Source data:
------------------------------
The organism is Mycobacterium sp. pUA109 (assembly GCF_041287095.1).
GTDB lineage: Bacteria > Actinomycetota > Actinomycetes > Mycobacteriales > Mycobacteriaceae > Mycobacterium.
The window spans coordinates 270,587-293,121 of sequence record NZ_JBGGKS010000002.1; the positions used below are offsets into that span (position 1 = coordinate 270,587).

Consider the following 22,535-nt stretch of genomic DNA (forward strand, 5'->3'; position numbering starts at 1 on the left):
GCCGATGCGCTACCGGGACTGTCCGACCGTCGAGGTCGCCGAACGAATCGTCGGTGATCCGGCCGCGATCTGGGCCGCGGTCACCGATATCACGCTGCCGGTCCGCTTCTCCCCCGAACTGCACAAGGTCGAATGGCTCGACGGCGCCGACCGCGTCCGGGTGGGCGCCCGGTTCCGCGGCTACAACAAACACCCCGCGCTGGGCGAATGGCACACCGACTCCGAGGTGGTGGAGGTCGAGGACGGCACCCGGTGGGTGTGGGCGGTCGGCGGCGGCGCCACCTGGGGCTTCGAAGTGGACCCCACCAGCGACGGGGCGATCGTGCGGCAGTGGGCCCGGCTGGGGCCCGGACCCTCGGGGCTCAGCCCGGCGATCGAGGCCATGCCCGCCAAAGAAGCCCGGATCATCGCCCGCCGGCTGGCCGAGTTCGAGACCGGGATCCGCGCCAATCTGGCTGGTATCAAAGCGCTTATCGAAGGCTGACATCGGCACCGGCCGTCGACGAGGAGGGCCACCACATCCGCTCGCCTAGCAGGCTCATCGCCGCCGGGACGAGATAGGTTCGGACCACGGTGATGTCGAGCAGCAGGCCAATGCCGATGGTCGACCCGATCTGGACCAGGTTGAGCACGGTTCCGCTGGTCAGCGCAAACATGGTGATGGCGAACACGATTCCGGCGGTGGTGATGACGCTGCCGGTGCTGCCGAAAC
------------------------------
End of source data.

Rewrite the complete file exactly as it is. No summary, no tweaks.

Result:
The organism is Mycobacterium sp. pUA109 (assembly GCF_041287095.1).
GTDB lineage: Bacteria > Actinomycetota > Actinomycetes > Mycobacteriales > Mycobacteriaceae > Mycobacterium.
The window spans coordinates 270,587-293,121 of sequence record NZ_JBGGKS010000002.1; the positions used below are offsets into that span (position 1 = coordinate 270,587).

Consider the following 22,535-nt stretch of genomic DNA (forward strand, 5'->3'; position numbering starts at 1 on the left):
GCCGATGCGCTACCGGGACTGTCCGACCGTCGAGGTCGCCGAACGAATCGTCGGTGATCCGGCCGCGATCTGGGCCGCGGTCACCGATATCACGCTGCCGGTCCGCTTCTCCCCCGAACTGCACAAGGTCGAATGGCTCGACGGCGCCGACCGCGTCCGGGTGGGCGCCCGGTTCCGCGGCTACAACAAACACCCCGCGCTGGGCGAATGGCACACCGACTCCGAGGTGGTGGAGGTCGAGGACGGCACCCGGTGGGTGTGGGCGGTCGGCGGCGGCGCCACCTGGGGCTTCGAAGTGGACCCCACCAGCGACGGGGCGATCGTGCGGCAGTGGGCCCGGCTGGGGCCCGGACCCTCGGGGCTCAGCCCGGCGATCGAGGCCATGCCCGCCAAAGAAGCCCGGATCATCGCCCGCCGGCTGGCCGAGTTCGAGACCGGGATCCGCGCCAATCTGGCTGGTATCAAAGCGCTTATCGAAGGCTGACATCGGCACCGGCCGTCGACGAGGAGGGCCACCACATCCGCTCGCCTAGCAGGCTCATCGCCGCCGGGACGAGATAGGTTCGGACCACGGTGATGTCGAGCAGCAGGCCAATGCCGATGGTCGACCCGATCTGGACCAGGTTGAGCACGGTTCCGCTGGTCAGCGCAAACATGGTGATGGCGAACACGATTCCGGCGGTGGTGATGACGCTGCCGGTGCTGCCGAAAC